1,4-dioxane is used to manufacture surfactants in the cleaning industry, such as ethoxylated alcohol and sodium laureth sulphate (SLES). It can be released into the environment as a by-product. It doesn’t biodegrade in water and persists in the environment. The chemical readily reaches through the soil into groundwater. It’s labelled as “antibacterial”. 1,4-dioxane has been confirmed as an animal carcinogen and poses many threats to human health.

Nonylphenol ethoxylates (NPEs)

Nonylphenol ethoxylates (NPEs) are a surfactant in cleaning products used to loosen dirt and grease from surfaces. It’s been detected in water, fish sediment, mussel, and even cormorant egg samples. These compounds are highly toxic to aquatic life because they cause damage to fish gills and destroy the mucus layer on the skin, which protects them from bacteria, parasites, and toxins. When released into wastewater, NPEs degrade to nonylphenol. This compound is known to mimic a certain hormone which impacts the production of testosterone and has reproductive and developmental effects on rodents.


Phosphates are found as a detergent in floor cleaners and other household cleaning products. Wastewater treatment facilities can only filter 30 per cent of them, so the majority of the chemicals enter the waterways. In a study, goldfish exposed to phosphates exhibited unusually inactive behaviour with increased breathing and secretion of mucus. At higher levels, the fish died, which shows that the compound is highly toxic and lethal to aquatic life.


Phthalates are most common in air refreshers, but they’re also present in cleaning and laundry products. They’re usually not listed on the label because of trade secret laws. However, most fragrances contain phthalates. These chemicals have been detected in air, drinking water, rivers, and soil. They have even been found in rainwater due to their ability to travel or leach from manufactured products. They have been shown to cause reproductive and developmental disruption and be toxic to aquatic organisms (such as bacteria, algae, crustaceans, insects, and fish). Phthalates can cause infertility and reproductive problems in female fish as well as feminisation of male fish, frogs, and other animals.

Quaternary ammonium compounds (QUATs and QACs)

QUATs and QACs are commonly found in disinfectants, fabric softeners, cleaning and laundry products – but they’re bad news for aquatic life. Fish, dolphins, algae, rotifers and microorganisms are all at risk from these compounds, and wastewater treatment systems can be affected too, leading to poorer drinking water quality. Worst of all, QUATs don’t easily break down in the environment, so they can stick around and cause lasting damage to ecosystems.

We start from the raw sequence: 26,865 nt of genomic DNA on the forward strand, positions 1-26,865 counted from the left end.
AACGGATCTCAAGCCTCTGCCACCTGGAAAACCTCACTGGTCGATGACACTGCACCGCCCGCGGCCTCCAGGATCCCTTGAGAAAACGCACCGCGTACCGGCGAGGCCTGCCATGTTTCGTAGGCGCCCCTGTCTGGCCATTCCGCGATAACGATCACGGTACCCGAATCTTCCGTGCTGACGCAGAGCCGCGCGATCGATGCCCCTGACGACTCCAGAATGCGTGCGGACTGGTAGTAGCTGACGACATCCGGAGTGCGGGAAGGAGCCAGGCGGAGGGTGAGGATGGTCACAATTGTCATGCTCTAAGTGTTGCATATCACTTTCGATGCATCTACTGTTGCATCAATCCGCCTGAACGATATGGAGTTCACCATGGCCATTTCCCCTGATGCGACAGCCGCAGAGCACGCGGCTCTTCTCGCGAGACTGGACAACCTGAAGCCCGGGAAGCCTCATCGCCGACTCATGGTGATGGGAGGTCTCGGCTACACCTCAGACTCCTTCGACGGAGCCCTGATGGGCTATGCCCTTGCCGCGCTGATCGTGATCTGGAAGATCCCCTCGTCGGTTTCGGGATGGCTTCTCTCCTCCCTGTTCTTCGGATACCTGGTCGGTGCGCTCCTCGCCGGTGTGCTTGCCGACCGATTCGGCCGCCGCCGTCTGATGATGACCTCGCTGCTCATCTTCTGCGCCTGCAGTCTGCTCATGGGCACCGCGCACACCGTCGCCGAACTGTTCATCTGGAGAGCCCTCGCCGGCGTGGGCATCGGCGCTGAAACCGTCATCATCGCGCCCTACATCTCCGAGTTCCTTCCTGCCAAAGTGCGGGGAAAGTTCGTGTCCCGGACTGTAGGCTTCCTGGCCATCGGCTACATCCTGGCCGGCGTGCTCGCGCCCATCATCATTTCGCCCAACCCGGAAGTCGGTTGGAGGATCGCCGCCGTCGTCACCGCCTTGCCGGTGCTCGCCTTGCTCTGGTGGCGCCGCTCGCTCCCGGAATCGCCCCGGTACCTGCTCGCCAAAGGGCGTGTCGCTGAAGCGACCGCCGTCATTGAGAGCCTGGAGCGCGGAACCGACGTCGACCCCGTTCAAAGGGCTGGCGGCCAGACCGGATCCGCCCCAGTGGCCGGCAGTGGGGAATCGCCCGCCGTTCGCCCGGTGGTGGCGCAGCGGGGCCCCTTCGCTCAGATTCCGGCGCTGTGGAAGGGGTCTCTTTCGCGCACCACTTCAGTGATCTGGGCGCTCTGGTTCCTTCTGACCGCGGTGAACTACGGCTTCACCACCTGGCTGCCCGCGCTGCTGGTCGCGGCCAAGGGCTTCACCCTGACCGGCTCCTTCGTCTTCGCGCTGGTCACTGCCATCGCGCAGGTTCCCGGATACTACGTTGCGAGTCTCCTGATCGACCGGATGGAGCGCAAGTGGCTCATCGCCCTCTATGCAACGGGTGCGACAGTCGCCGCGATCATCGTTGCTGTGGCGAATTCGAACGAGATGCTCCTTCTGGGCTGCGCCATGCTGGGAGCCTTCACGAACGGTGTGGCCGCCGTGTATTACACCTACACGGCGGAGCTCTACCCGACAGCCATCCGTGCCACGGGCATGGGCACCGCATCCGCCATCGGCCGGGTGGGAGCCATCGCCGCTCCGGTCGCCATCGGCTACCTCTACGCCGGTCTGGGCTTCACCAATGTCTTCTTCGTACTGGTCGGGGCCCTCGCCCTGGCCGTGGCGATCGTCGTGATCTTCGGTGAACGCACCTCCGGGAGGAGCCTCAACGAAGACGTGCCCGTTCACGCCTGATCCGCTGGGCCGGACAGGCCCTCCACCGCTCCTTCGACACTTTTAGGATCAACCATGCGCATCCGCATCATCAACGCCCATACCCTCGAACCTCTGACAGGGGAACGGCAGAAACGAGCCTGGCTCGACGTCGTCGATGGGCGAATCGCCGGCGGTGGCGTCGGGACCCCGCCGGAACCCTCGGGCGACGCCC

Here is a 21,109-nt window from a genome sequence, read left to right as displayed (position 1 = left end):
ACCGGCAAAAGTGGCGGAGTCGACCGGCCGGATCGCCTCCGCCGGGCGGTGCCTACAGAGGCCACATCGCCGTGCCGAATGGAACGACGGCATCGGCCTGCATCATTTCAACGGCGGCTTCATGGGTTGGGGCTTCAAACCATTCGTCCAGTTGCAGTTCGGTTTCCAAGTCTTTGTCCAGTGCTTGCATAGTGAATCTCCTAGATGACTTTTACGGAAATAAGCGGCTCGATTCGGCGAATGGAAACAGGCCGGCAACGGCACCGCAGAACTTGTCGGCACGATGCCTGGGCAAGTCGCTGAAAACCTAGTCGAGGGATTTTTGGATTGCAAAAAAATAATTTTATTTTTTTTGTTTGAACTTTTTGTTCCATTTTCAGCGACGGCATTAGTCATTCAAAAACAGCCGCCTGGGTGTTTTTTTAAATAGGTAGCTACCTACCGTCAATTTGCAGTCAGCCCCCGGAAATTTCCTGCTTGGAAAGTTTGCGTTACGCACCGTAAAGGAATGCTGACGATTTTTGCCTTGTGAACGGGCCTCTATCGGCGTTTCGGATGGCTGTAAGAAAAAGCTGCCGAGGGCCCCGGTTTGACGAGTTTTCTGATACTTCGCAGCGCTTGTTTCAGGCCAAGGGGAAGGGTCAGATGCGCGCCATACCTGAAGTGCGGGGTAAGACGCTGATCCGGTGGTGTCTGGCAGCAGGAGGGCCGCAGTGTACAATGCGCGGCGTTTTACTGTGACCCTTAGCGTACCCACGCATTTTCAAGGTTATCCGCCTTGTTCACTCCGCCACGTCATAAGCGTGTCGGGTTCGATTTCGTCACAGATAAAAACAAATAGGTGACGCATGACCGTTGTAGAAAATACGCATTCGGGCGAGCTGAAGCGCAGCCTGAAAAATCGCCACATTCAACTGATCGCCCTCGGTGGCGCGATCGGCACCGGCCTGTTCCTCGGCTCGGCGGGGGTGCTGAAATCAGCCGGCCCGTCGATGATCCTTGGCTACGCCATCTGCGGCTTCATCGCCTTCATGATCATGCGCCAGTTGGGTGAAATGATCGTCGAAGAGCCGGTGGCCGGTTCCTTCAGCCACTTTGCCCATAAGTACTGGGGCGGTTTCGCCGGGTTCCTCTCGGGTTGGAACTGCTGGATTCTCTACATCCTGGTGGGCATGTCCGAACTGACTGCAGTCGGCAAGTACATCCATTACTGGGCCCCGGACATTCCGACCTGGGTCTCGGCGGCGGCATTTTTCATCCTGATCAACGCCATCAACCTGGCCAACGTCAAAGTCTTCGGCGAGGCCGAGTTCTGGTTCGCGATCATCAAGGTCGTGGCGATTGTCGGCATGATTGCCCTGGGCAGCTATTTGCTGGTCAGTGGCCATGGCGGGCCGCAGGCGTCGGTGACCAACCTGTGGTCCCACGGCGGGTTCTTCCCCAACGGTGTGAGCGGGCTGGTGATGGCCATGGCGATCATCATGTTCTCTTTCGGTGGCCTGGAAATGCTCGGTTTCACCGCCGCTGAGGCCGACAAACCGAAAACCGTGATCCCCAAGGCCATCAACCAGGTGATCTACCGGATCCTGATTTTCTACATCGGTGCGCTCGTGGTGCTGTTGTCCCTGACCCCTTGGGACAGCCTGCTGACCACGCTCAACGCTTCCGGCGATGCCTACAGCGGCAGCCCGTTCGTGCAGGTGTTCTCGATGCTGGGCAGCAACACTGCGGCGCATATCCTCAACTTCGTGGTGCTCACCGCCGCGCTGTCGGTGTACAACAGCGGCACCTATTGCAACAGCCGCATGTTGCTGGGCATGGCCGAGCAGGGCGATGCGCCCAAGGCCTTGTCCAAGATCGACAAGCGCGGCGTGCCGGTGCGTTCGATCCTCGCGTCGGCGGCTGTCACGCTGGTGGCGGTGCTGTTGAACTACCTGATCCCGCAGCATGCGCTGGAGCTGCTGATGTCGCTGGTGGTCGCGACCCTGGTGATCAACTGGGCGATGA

Volatile organic compounds (VOCs)

Volatile organic compounds (VOCs) include phosphorus, nitrogen, and ammonia compounds. They’re found in all kinds of cleaning products. In water, they cause excessive growth of algae, resulting in the spread of bacteria and loss of daylight vital for the proper function of organisms in aquatic systems. Such algal bloom can poison drinking water and lakes, making them unfit for swimming. When this happens, the water turns green, slimy, smells bad, and can’t sustain aquatic life anymore. It also causes depletion of oxygen levels, kills fish and other animals.

Methylisothiazolinone (MI)

MI’s a highly toxic compound that’s found in many cleaning products, even those labelled as “green”. Its damaging effects on freshwater and marine organisms are well documented, and only one of the two compounds that make up the chemical can degrade in water, and only under specific conditions. Its potential environmental consequences are yet to be fully assessed.

Bleach and ammonia

Separately, these chemicals produce fumes with a high acute toxicity to eyes, nose, throat and lungs. They are dangerous for people with asthma or lung issues. When used together, they produce a toxic gas that can cause serious lung damage. If they’re that dangerous for humans, imagine the harm they do to wildlife.

Products that create suds like liquid soap and laundry detergent

In addition to 1,4-dioxane, they often also contain diethanolamine (DEA), triethanolamine (TEA), sodium laureth sulphate, PEG compounds, and other known carcinogens linked to organ toxicity. They cause acute and long-term health issues and are a huge health hazard to the environment. When used in sinks, bathtubs, or showers, these cleaners can pose a threat to water quality and wildlife by draining into the environment. Sudsing agents in liquid soaps and detergents pose a huge threat to ‌drinking water supply.


Education is key to reversing environmental degradation and promoting sustainability. It’s essential to identify the household products and practises that harm our ecosystem and replace them with safer alternatives. Individual responsibility is important, but collective action is necessary to make meaningful progress towards sustainability. Taking small steps starting from our homes and combining our efforts can make a real difference.